A national transportation strike marked its seventh day in France, Tuesday - even as civil servants took to the streets for a separate one-day strike. Lisa Bryant has more on the demonstrations from Paris.
Teachers, postal workers, air-traffic controllers and other civil servants walked off their jobs Tuesday, calling for better salaries and working conditions. Many French schools were closed; airports reported flight delays and cancelations; mail went undelivered; and, many newspapers were not on sale in kiosks because printers also joined the protesters. A massive march began in Paris Tuesday afternoon, joining others around the country.
The one-day strike comes as transportation workers around the country continue to protest against proposed cuts of special pension benefits they have enjoyed for decades. The proposals are part of a package of reforms the center-right government of President Nicolas Sarkozy wants to push through to help make France more competitive and to reduce public spending.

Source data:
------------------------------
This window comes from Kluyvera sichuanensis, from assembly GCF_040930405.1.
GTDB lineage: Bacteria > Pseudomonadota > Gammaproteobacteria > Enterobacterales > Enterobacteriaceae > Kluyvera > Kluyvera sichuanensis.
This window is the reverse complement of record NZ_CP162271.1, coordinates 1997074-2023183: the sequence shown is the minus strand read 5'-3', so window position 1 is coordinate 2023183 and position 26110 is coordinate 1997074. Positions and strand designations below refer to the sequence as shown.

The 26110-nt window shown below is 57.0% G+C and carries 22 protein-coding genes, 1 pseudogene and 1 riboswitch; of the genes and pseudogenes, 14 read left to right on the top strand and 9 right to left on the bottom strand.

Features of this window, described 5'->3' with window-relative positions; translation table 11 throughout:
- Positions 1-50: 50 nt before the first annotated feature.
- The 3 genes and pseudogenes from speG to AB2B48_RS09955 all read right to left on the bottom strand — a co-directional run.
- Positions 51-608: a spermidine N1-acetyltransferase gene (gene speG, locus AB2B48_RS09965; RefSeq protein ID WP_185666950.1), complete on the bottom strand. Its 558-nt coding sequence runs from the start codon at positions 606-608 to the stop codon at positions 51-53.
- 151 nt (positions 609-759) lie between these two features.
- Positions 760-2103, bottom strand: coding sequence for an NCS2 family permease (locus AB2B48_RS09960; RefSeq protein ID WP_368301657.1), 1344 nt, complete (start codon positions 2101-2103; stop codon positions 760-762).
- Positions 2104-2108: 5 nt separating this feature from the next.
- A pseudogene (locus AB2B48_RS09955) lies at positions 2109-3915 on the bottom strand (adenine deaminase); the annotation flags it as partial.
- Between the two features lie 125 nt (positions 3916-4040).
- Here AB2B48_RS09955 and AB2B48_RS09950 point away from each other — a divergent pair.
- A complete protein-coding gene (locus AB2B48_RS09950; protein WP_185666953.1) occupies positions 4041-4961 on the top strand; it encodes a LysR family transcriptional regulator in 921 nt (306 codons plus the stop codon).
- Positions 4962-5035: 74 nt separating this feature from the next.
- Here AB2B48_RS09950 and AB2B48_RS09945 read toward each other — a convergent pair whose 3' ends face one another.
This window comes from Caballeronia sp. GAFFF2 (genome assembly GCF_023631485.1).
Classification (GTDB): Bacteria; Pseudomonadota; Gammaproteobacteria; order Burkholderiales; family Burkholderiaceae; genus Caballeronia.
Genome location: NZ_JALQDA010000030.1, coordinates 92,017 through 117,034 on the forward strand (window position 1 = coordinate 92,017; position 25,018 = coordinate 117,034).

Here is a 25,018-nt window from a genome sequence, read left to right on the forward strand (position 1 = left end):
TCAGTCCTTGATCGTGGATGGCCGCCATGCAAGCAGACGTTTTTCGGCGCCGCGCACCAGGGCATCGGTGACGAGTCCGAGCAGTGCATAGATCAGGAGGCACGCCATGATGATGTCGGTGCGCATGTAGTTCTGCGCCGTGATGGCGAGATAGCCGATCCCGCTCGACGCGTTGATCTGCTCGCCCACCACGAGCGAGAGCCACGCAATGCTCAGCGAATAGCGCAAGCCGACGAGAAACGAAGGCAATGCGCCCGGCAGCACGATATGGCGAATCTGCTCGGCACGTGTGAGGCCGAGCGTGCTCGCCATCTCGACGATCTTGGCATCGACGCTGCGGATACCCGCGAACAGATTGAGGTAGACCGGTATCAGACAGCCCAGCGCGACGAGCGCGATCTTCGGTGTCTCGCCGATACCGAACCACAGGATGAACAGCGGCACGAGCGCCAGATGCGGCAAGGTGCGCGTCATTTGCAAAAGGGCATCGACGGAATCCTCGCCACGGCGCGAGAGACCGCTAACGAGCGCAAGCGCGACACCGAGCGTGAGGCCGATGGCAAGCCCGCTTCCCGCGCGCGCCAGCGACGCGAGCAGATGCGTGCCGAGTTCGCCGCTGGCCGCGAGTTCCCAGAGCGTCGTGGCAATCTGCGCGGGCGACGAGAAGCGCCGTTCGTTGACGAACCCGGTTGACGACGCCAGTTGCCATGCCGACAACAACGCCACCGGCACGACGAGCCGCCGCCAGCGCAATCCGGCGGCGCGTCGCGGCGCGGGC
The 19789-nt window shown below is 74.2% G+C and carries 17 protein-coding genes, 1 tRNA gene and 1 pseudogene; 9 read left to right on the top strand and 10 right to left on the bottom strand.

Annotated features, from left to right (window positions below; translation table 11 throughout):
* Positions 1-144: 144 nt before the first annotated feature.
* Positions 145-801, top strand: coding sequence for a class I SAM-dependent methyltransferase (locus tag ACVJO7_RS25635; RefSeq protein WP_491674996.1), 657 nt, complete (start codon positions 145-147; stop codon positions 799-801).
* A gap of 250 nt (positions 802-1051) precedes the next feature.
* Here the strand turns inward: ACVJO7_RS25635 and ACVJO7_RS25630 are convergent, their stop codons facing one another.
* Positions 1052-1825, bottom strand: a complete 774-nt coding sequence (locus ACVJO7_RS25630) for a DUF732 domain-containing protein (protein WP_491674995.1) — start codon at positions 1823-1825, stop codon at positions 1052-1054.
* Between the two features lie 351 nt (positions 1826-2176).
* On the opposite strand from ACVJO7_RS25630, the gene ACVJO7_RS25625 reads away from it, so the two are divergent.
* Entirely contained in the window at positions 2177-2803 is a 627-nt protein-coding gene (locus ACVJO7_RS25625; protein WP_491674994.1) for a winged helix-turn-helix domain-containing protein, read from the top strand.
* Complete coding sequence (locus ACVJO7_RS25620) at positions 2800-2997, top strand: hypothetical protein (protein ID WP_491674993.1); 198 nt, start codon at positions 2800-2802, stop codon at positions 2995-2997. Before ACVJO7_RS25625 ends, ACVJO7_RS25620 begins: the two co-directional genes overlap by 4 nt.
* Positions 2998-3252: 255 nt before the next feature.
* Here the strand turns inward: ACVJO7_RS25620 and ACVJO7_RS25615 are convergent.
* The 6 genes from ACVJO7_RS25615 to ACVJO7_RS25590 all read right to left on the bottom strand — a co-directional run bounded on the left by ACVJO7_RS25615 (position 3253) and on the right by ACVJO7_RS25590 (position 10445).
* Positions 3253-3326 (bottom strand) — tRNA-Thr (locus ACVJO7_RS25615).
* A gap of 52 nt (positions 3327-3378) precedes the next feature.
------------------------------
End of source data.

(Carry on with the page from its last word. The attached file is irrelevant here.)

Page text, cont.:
The number of picketing transportation workers has dwindled since the strike began a week ago, but traffic remained snarled and public transportation slowed - particularly in the Paris region. The French government says the strike is costing the country hundreds of millions of dollars a day, a point reiterated Tuesday by French budget minister Eric Woerth.
In an interview on France-Inter radio, Woerth said the transportation walkout is costing between $440 million and $586 million, daily, and will have long-term consequences, if it continues.
The strike has touched a wide array of sectors. Stores, hotels and theaters complain of a sharp drop in business and the steel giant ArcelorMittal complains needed supplies traveling by rail remain undelivered.
A number of French universities are also closed, as students protest still other government reforms in the country's higher education.